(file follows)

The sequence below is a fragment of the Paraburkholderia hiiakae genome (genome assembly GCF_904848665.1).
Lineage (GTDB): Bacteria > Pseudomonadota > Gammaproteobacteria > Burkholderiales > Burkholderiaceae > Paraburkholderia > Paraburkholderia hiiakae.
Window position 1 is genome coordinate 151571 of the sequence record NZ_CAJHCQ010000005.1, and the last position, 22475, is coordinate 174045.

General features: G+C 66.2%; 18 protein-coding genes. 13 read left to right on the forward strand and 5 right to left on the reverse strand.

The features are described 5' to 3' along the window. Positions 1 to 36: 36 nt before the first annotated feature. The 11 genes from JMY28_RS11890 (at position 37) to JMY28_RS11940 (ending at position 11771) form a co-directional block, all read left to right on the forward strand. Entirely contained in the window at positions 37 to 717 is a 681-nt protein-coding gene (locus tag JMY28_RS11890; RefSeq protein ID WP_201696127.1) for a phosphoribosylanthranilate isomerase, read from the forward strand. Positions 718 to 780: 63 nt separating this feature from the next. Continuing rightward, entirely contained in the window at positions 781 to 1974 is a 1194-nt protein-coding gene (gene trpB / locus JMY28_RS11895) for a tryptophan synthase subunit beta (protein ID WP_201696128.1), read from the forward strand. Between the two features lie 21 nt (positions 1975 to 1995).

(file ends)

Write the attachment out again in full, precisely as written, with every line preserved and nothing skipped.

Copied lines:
The sequence below is a fragment of the Paraburkholderia hiiakae genome (genome assembly GCF_904848665.1).
Lineage (GTDB): Bacteria > Pseudomonadota > Gammaproteobacteria > Burkholderiales > Burkholderiaceae > Paraburkholderia > Paraburkholderia hiiakae.
Window position 1 is genome coordinate 151571 of the sequence record NZ_CAJHCQ010000005.1, and the last position, 22475, is coordinate 174045.

General features: G+C 66.2%; 18 protein-coding genes. 13 read left to right on the forward strand and 5 right to left on the reverse strand.

The features are described 5' to 3' along the window. Positions 1 to 36: 36 nt before the first annotated feature. The 11 genes from JMY28_RS11890 (at position 37) to JMY28_RS11940 (ending at position 11771) form a co-directional block, all read left to right on the forward strand. Entirely contained in the window at positions 37 to 717 is a 681-nt protein-coding gene (locus tag JMY28_RS11890; RefSeq protein ID WP_201696127.1) for a phosphoribosylanthranilate isomerase, read from the forward strand. Positions 718 to 780: 63 nt separating this feature from the next. Continuing rightward, entirely contained in the window at positions 781 to 1974 is a 1194-nt protein-coding gene (gene trpB / locus JMY28_RS11895) for a tryptophan synthase subunit beta (protein ID WP_201696128.1), read from the forward strand. Between the two features lie 21 nt (positions 1975 to 1995).